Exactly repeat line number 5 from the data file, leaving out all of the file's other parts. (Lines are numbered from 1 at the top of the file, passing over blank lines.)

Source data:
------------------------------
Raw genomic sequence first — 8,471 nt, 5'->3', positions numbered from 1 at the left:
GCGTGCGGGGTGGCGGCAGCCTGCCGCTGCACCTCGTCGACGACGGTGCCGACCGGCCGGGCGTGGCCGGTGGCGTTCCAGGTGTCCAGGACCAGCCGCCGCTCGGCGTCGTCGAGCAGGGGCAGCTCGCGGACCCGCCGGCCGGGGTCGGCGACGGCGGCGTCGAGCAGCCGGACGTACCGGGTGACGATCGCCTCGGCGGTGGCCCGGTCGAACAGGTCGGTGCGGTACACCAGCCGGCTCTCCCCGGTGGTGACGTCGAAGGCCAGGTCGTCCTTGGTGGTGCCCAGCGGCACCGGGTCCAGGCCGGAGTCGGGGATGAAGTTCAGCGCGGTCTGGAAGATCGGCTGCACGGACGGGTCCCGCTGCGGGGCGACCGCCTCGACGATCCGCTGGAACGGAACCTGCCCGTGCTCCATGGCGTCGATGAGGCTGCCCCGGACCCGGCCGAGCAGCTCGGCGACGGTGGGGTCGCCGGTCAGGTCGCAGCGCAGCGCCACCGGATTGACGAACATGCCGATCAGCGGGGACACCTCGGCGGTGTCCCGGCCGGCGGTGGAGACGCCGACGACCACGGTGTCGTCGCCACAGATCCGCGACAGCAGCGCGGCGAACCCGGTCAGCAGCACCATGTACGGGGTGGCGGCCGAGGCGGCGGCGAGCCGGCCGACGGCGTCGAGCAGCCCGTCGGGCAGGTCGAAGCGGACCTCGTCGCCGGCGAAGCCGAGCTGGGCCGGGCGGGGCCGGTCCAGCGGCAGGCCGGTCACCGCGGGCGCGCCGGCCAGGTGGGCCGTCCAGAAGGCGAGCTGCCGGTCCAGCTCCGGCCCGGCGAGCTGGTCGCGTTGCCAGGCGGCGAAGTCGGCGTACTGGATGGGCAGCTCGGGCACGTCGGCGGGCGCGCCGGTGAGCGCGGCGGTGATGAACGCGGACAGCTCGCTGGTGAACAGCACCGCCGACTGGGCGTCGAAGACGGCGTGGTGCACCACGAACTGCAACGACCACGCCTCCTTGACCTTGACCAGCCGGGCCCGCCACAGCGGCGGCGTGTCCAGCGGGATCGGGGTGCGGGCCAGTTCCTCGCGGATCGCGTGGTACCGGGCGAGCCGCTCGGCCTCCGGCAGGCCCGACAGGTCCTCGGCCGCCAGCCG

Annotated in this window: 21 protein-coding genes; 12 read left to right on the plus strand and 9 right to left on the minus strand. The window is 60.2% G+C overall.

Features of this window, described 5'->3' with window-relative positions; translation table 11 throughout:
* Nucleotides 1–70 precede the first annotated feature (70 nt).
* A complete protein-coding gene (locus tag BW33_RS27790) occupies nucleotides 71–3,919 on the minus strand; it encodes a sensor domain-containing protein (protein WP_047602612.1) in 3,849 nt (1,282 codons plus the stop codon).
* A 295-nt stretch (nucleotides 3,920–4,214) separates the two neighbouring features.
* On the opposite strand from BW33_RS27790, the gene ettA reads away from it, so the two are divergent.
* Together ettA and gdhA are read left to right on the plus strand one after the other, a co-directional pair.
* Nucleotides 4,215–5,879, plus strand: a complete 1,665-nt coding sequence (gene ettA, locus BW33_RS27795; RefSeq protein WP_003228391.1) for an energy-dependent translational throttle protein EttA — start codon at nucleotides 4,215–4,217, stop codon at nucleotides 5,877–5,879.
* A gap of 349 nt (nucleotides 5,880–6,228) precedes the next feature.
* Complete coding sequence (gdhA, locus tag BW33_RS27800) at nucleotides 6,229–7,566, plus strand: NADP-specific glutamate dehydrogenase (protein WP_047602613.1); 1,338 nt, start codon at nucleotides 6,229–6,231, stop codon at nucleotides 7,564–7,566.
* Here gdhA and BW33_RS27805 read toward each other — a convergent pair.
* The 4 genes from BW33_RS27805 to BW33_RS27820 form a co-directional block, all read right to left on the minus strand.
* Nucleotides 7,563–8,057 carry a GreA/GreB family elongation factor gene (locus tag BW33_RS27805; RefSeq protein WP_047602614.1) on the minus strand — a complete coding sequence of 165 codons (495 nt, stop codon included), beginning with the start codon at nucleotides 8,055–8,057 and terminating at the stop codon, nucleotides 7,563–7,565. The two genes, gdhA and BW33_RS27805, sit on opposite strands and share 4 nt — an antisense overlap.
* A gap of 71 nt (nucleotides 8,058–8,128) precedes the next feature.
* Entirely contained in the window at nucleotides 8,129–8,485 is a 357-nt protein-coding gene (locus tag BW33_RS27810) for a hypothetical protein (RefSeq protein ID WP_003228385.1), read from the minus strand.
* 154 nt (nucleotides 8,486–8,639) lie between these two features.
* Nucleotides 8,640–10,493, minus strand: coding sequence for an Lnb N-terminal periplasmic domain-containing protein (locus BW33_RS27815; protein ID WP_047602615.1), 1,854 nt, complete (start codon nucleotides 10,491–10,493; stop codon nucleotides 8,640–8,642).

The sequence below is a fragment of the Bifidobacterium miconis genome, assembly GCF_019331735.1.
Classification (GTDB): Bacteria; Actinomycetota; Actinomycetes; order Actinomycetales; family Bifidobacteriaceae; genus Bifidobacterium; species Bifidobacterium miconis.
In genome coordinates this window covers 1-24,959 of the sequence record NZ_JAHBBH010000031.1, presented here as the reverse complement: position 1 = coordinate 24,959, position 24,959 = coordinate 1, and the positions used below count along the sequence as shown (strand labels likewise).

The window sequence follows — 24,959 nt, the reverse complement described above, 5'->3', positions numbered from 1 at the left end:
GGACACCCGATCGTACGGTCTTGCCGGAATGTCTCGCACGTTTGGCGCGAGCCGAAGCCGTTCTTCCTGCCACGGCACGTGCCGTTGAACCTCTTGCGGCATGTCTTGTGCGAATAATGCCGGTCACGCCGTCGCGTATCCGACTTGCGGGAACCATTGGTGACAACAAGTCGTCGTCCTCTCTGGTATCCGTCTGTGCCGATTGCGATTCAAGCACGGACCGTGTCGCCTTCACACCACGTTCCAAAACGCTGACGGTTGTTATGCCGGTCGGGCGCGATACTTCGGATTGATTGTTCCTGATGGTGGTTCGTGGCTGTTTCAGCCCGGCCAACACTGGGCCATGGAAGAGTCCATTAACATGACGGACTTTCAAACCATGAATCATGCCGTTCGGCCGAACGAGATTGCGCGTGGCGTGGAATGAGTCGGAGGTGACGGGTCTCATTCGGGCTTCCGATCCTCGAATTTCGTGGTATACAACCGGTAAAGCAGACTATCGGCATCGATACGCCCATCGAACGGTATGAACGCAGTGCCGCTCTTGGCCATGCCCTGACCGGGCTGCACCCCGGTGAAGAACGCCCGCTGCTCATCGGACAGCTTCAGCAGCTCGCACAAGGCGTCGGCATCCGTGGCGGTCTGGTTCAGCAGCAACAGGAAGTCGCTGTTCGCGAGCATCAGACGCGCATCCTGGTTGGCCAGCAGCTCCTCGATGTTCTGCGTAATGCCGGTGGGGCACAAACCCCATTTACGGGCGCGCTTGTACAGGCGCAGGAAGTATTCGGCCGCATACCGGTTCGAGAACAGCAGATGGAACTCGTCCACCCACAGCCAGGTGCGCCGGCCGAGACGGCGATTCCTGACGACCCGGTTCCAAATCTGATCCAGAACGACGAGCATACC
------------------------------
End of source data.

* Nucleotides 1–70 precede the first annotated feature (70 nt).